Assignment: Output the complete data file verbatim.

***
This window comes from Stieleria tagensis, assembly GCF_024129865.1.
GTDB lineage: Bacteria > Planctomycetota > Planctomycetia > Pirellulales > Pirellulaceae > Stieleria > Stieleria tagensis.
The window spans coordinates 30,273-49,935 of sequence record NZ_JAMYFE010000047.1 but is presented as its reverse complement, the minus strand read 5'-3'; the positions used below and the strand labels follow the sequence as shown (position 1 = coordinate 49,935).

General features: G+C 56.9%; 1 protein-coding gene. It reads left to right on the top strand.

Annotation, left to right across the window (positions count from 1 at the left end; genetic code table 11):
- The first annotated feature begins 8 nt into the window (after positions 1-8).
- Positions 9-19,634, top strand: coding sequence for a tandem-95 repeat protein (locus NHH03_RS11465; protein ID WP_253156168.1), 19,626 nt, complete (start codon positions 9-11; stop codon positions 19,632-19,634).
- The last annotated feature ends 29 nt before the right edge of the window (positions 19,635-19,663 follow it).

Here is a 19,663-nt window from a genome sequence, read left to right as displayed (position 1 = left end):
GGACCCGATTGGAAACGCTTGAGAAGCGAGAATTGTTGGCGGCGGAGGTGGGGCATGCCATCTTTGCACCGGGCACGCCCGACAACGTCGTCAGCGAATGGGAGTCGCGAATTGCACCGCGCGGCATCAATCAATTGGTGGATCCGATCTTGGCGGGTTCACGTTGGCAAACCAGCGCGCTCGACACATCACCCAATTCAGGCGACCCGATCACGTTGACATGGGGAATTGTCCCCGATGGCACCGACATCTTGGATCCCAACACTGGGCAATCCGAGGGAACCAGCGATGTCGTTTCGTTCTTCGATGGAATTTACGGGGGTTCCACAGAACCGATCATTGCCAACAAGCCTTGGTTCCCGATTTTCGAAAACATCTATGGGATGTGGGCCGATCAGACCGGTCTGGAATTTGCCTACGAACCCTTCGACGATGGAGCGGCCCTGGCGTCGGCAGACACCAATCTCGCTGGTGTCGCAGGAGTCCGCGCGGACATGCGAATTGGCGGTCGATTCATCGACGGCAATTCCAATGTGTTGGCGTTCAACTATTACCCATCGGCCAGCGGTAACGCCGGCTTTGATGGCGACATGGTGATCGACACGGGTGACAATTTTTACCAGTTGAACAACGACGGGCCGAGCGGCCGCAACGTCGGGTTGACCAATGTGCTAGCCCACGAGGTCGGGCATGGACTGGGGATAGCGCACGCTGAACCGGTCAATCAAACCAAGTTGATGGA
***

This window comes from Stieleria tagensis, assembly GCF_024129865.1.
GTDB lineage: Bacteria > Planctomycetota > Planctomycetia > Pirellulales > Pirellulaceae > Stieleria > Stieleria tagensis.
The window spans coordinates 30,273-49,935 of sequence record NZ_JAMYFE010000047.1 but is presented as its reverse complement, the minus strand read 5'-3'; the positions used below and the strand labels follow the sequence as shown (position 1 = coordinate 49,935).

General features: G+C 56.9%; 1 protein-coding gene. It reads left to right on the top strand.

Annotation, left to right across the window (positions count from 1 at the left end; genetic code table 11):
- The first annotated feature begins 8 nt into the window (after positions 1-8).
- Positions 9-19,634, top strand: coding sequence for a tandem-95 repeat protein (locus NHH03_RS11465; protein ID WP_253156168.1), 19,626 nt, complete (start codon positions 9-11; stop codon positions 19,632-19,634).
- The last annotated feature ends 29 nt before the right edge of the window (positions 19,635-19,663 follow it).

Here is a 19,663-nt window from a genome sequence, read left to right as displayed (position 1 = left end):
GGACCCGATTGGAAACGCTTGAGAAGCGAGAATTGTTGGCGGCGGAGGTGGGGCATGCCATCTTTGCACCGGGCACGCCCGACAACGTCGTCAGCGAATGGGAGTCGCGAATTGCACCGCGCGGCATCAATCAATTGGTGGATCCGATCTTGGCGGGTTCACGTTGGCAAACCAGCGCGCTCGACACATCACCCAATTCAGGCGACCCGATCACGTTGACATGGGGAATTGTCCCCGATGGCACCGACATCTTGGATCCCAACACTGGGCAATCCGAGGGAACCAGCGATGTCGTTTCGTTCTTCGATGGAATTTACGGGGGTTCCACAGAACCGATCATTGCCAACAAGCCTTGGTTCCCGATTTTCGAAAACATCTATGGGATGTGGGCCGATCAGACCGGTCTGGAATTTGCCTACGAACCCTTCGACGATGGAGCGGCCCTGGCGTCGGCAGACACCAATCTCGCTGGTGTCGCAGGAGTCCGCGCGGACATGCGAATTGGCGGTCGATTCATCGACGGCAATTCCAATGTGTTGGCGTTCAACTATTACCCATCGGCCAGCGGTAACGCCGGCTTTGATGGCGACATGGTGATCGACACGGGTGACAATTTTTACCAGTTGAACAACGACGGGCCGAGCGGCCGCAACGTCGGGTTGACCAATGTGCTAGCCCACGAGGTCGGGCATGGACTGGGGATAGCGCACGCTGAACCGGTCAATCAAACCAAGTTGATGGA